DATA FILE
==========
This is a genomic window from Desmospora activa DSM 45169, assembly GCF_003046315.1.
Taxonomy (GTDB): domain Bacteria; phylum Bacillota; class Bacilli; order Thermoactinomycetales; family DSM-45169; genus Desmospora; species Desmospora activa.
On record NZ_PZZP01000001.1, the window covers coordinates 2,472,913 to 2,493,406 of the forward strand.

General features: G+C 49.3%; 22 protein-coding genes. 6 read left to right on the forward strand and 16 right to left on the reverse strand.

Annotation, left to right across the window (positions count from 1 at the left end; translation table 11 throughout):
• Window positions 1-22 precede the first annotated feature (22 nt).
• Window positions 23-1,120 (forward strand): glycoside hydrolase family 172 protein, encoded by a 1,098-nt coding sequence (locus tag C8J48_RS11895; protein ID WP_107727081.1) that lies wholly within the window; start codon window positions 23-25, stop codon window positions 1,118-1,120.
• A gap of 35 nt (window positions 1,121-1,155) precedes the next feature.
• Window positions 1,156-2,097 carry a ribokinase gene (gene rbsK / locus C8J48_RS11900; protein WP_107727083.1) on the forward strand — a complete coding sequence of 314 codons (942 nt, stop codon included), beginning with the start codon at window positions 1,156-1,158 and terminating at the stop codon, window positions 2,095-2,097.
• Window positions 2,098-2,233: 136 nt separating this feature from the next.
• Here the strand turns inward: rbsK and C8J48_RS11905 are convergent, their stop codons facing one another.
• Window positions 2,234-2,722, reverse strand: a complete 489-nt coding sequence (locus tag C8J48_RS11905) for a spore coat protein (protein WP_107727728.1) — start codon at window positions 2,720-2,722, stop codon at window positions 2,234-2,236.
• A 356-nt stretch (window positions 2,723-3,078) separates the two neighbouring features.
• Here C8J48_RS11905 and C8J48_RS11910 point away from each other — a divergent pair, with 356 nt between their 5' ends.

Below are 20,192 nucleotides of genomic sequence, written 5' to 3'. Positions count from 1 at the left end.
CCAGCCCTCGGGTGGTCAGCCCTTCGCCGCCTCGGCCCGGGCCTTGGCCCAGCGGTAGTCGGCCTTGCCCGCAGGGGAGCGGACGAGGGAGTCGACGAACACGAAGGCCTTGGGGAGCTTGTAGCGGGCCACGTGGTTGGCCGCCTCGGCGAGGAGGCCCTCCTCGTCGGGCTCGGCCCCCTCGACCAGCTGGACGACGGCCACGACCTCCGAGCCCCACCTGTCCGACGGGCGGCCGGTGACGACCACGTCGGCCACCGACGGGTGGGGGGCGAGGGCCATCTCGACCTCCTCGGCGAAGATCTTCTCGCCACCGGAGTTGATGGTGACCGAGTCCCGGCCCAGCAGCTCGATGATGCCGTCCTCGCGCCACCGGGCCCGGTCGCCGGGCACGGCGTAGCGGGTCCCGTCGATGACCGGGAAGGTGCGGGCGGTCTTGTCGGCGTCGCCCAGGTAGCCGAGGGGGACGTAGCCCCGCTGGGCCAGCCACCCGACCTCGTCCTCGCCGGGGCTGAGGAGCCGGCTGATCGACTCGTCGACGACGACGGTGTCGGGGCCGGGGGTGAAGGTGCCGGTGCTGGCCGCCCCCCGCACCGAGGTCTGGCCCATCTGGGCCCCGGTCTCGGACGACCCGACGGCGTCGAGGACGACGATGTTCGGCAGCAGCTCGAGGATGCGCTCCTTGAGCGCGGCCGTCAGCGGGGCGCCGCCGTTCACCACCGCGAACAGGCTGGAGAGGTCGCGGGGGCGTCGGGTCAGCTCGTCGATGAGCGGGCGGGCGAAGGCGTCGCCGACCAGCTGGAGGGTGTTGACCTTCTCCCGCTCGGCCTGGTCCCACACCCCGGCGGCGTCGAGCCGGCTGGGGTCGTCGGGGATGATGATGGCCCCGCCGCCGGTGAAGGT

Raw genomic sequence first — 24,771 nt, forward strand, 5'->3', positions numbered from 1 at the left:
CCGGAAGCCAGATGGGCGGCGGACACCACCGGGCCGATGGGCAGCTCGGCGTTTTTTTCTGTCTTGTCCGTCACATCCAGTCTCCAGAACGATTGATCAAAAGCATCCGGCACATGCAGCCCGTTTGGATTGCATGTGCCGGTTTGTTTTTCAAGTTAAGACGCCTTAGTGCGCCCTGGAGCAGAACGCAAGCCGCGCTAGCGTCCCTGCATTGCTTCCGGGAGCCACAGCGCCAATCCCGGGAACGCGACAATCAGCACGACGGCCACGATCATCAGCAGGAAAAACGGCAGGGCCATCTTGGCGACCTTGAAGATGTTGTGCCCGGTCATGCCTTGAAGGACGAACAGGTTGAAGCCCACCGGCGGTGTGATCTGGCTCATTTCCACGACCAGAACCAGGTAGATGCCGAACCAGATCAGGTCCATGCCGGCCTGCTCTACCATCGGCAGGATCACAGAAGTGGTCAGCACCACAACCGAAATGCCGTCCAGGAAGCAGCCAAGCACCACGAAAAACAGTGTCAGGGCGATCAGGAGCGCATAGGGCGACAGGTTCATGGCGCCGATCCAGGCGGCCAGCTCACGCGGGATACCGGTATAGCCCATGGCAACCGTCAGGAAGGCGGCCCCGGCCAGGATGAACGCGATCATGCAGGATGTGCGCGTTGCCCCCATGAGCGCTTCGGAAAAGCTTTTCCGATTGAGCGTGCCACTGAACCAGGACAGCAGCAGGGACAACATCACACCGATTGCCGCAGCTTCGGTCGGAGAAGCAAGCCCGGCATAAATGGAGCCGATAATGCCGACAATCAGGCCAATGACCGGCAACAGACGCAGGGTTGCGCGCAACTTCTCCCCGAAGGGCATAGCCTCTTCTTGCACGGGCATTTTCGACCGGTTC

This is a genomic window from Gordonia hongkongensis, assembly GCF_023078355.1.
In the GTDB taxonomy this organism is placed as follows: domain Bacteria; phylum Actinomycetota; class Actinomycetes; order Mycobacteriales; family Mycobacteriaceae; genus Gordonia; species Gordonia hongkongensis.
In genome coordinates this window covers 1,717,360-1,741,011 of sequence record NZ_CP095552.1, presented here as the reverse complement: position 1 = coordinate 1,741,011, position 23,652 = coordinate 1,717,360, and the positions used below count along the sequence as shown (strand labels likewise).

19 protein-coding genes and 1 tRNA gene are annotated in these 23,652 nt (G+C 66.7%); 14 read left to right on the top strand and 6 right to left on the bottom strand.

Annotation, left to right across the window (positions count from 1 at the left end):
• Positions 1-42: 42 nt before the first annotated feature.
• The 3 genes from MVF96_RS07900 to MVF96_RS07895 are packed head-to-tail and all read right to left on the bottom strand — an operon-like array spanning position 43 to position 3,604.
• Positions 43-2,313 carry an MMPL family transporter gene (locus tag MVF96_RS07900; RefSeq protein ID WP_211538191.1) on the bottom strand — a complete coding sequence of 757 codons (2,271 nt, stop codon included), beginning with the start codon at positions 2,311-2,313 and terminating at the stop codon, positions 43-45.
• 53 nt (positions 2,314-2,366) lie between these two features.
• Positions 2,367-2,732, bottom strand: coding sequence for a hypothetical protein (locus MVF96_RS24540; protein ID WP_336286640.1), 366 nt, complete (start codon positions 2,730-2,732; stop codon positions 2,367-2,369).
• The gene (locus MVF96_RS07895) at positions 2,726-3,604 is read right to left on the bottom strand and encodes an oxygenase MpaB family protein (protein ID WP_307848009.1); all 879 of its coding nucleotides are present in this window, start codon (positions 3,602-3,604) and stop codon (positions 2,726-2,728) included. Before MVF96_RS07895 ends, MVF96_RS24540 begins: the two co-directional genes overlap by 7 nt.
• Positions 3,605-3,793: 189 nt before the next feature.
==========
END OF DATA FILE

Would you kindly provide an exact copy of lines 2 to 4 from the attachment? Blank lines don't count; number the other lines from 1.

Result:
Taxonomy (GTDB): domain Bacteria; phylum Bacillota; class Bacilli; order Thermoactinomycetales; family DSM-45169; genus Desmospora; species Desmospora activa.
On record NZ_PZZP01000001.1, the window covers coordinates 2,472,913 to 2,493,406 of the forward strand.

General features: G+C 49.3%; 22 protein-coding genes. 6 read left to right on the forward strand and 16 right to left on the reverse strand.